How to Talk Compensation with a Recruiter

No one likes to talk about salary. It has this mystical kind of voodoo quality. No one wants to give the wrong answer. It can become a game of who goes first and the real objective can get lost.

It is really not that complicated. Money is just one of the things that have to align for you to be considered a “fit”. If you are already making $100,000 more than the position pays, then the fit is not there. If you are way below the salary range, that does not fit either.

But this is not entirely about the money. It’s also about the risk and the culture.

Say you absolutely love a role so much that you would take a serious pay cut to have it on your resume. Sometimes this can work (and might be necessary) when you are taking a sharp turn on your career path. If you are a corporate lawyer and you want to leave that world to do more human focused work with a better life balance then this would be credible and might be considered.

But here’s the risk: six months in, when the honeymoon is over and you have are driving home after a bad day, you are really going to feel that haircut and suddenly, your job will not seem as great as it did before. You will start to question your decision and that could have a negative impact on your work and life.

Here’s the other thing to consider: not all managers can handle knowing that one of their team members made a lot more money in their last role. It can create all kinds of negative vibes and really mess up a team.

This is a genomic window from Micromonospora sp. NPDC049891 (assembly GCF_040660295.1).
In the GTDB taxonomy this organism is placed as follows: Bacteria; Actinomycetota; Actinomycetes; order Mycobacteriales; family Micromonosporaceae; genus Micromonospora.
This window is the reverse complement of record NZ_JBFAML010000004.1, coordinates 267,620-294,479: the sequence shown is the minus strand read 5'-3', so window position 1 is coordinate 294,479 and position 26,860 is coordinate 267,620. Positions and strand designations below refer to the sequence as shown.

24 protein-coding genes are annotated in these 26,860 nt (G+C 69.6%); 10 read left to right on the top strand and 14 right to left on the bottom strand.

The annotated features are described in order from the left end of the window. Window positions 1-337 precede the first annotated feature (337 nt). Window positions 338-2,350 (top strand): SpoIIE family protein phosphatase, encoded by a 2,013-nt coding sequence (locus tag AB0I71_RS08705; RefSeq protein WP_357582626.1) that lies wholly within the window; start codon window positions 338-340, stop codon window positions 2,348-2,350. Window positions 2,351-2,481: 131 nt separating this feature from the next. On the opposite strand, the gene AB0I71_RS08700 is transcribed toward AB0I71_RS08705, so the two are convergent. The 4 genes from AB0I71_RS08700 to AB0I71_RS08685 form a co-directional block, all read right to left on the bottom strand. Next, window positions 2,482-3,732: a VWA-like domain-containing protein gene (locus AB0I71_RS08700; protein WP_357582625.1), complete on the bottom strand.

So when money is the topic, be candid and clear about what you are used to and what you are looking for. Don’t try to get away with “Oh, it doesn’t matter” or “We can discuss it at an alternate time”. There is nothing worse than falling in love with an opportunity only to have the whole thing fall apart at the end because the salary is not appropriate for you.

So spill the beans. It is the only way they can be counted.

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Dealing with the Job Market in 2020

It’s a new year and the way things are going, everyone will be part of a hiring process.  At some point in the next twelve months, you will almost certainly interview for a job and be part of a team that is hiring for a job.

This means we all have to learn to handle rejection.  Not just the rejection you feel when you learn that someone else was offered the job you wanted but also when the best candidate turns down your job for another one.

These things are going to happen.  The key is not to let those feelings fester.  Take time to process.  Ask if there is anything you could have done differently. Go for a walk and absorb the disappointment. Call your coach/mentor/partner/friend to share the news.

Then do everything you can to move forward.  Make some notes.  Close up the file.  Put it away. Shake yourself off.  (don’t laugh – it really works!)